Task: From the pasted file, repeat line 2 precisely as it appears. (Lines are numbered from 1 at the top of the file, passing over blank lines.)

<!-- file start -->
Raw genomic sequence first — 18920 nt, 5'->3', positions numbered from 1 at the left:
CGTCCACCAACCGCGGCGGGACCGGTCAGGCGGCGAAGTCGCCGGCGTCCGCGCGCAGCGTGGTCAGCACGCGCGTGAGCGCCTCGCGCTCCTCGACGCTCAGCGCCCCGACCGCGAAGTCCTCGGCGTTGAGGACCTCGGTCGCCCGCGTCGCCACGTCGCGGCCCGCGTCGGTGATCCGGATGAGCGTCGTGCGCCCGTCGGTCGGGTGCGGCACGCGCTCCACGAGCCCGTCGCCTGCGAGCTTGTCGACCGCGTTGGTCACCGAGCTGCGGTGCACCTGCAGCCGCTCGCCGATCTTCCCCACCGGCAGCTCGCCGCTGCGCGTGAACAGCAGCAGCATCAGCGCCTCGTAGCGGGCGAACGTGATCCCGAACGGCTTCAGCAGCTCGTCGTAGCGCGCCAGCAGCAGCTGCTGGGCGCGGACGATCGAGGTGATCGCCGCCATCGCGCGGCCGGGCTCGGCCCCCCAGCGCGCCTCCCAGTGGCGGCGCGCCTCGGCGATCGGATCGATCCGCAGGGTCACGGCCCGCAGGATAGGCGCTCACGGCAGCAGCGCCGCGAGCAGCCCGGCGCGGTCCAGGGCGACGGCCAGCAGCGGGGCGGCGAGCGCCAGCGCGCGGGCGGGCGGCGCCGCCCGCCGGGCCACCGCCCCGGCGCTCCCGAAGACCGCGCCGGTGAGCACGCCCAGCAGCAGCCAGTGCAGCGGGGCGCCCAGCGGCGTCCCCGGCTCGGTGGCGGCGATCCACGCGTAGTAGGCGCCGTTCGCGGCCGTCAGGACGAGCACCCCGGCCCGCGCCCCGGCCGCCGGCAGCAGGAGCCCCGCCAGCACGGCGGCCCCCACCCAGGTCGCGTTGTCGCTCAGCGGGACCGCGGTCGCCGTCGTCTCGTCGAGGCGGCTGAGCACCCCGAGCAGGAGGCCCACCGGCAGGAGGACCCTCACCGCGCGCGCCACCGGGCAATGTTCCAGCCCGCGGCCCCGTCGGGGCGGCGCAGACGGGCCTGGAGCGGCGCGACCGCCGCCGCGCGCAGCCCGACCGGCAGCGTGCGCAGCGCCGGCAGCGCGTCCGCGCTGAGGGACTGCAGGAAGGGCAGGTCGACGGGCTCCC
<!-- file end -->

CGTCCACCAACCGCGGCGGGACCGGTCAGGCGGCGAAGTCGCCGGCGTCCGCGCGCAGCGTGGTCAGCACGCGCGTGAGCGCCTCGCGCTCCTCGACGCTCAGCGCCCCGACCGCGAAGTCCTCGGCGTTGAGGACCTCGGTCGCCCGCGTCGCCACGTCGCGGCCCGCGTCGGTGATCCGGATGAGCGTCGTGCGCCCGTCGGTCGGGTGCGGCACGCGCTCCACGAGCCCGTCGCCTGCGAGCTTGTCGACCGCGTTGGTCACCGAGCTGCGGTGCACCTGCAGCCGCTCGCCGATCTTCCCCACCGGCAGCTCGCCGCTGCGCGTGAACAGCAGCAGCATCAGCGCCTCGTAGCGGGCGAACGTGATCCCGAACGGCTTCAGCAGCTCGTCGTAGCGCGCCAGCAGCAGCTGCTGGGCGCGGACGATCGAGGTGATCGCCGCCATCGCGCGGCCGGGCTCGGCCCCCCAGCGCGCCTCCCAGTGGCGGCGCGCCTCGGCGATCGGATCGATCCGCAGGGTCACGGCCCGCAGGATAGGCGCTCACGGCAGCAGCGCCGCGAGCAGCCCGGCGCGGTCCAGGGCGACGGCCAGCAGCGGGGCGGCGAGCGCCAGCGCGCGGGCGGGCGGCGCCGCCCGCCGGGCCACCGCCCCGGCGCTCCCGAAGACCGCGCCGGTGAGCACGCCCAGCAGCAGCCAGTGCAGCGGGGCGCCCAGCGGCGTCCCCGGCTCGGTGGCGGCGATCCACGCGTAGTAGGCGCCGTTCGCGGCCGTCAGGACGAGCACCCCGGCCCGCGCCCCGGCCGCCGGCAGCAGGAGCCCCGCCAGCACGGCGGCCCCCACCCAGGTCGCGTTGTCGCTCAGCGGGACCGCGGTCGCCGTCGTCTCGTCGAGGCGGCTGAGCACCCCGAGCAGGAGGCCCACCGGCAGGAGGACCCTCACCGCGCGCGCCACCGGGCAATGTTCCAGCCCGCGGCCCCGTCGGGGCGGCGCAGACGGGCCTGGAGCGGCGCGACCGCCGCCGCGCGCAGCCCGACCGGCAGCGTGCGCAGCGCCGGCAGCGCGTCCGCGCTGAGGGACTGCAGGAAGGGCAGGTCGACGGGCTCCC